There's a quick way to calculate compensation for veterinarians who bring new clients to a practice.
Q: I came to a new practice and brought a plethora of new clients. How can I determine what compensation percentage is appropriate?
Denise Tumblin, CPA, a Veterinary Economics Editorial Advisory Board member and president and owner of Wutchiett Tumblin and Associates in Columbus, Ohio, says there are several factors to consider.
First, Tumblin says you should find out whether the compensation percentage is blended (one percentage for all services and medical products) or split-rate (different percentages for services and medical products). Other factors to consider include the staff-to-doctor ratio and your status as an employee or an independent contractor.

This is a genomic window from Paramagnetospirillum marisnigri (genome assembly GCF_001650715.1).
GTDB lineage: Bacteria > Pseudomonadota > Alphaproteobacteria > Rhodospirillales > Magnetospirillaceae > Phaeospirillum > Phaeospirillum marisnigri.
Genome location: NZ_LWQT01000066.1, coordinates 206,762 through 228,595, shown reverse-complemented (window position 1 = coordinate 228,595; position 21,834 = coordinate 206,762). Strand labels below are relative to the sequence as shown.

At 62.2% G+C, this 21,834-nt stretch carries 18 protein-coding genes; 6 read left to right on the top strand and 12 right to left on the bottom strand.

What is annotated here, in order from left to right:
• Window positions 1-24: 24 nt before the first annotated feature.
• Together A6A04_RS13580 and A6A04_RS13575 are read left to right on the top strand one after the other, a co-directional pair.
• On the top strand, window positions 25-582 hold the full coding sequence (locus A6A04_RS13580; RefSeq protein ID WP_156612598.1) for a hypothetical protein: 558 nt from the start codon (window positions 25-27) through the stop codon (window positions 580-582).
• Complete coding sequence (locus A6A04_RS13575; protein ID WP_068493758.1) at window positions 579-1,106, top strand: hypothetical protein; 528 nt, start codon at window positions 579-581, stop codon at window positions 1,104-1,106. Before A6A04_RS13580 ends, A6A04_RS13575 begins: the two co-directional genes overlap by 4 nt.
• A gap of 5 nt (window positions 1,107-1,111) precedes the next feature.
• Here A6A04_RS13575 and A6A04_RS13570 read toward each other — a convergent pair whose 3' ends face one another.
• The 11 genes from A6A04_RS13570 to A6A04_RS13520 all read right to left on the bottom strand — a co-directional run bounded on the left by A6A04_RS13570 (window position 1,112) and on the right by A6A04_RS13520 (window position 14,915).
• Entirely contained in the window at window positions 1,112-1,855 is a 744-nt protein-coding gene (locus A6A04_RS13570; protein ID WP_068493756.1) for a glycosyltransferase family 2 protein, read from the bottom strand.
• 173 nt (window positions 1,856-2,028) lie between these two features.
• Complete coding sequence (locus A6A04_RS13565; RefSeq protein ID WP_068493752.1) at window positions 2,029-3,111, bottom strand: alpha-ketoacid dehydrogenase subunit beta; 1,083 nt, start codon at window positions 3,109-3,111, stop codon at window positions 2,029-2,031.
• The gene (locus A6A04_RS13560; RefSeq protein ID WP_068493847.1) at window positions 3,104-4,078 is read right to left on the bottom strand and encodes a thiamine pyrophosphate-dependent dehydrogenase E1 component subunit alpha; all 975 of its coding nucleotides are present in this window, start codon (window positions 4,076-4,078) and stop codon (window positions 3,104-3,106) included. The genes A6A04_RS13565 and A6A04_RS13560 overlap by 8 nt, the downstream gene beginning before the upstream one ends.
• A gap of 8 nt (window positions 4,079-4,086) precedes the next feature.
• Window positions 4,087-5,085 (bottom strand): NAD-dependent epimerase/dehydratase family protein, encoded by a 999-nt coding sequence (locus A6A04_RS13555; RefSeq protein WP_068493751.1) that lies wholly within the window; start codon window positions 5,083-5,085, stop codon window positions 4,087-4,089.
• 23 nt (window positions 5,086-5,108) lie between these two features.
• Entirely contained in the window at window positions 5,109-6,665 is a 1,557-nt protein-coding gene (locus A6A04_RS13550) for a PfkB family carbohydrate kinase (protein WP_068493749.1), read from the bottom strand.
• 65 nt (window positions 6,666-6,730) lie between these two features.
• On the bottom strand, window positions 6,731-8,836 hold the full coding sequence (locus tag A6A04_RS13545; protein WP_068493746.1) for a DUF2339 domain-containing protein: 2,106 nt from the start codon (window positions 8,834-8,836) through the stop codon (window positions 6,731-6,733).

"If you're an employee of the practice, a reasonable blended compensation percentage with a 1:1 staff-to-doctor ratio would be 25 percent to 26 percent," Tumblin says. "As the staff-to-doctor ratio rises, the compensation percentage drops."
For example, with a 4:1 ratio, Tumblin says the compensation percentage would be 20 percent to 21 percent. If you're an independent contractor and pay your own taxes and benefits, a reasonable rate would be 2 percent to 3 percent higher.
If you receive a split-rate compensation percentage, Tumblin says with a 1:1 staff ratio, the doctor compensation for medical services should be between 27 percent and 31 percent and the product percentage should be between 4 percent and 10 percent. Again, an independent contractor should add 2 percent to 3 percent.
Make sure to consider all these factors when determining a reasonable number that fits you and your new practice.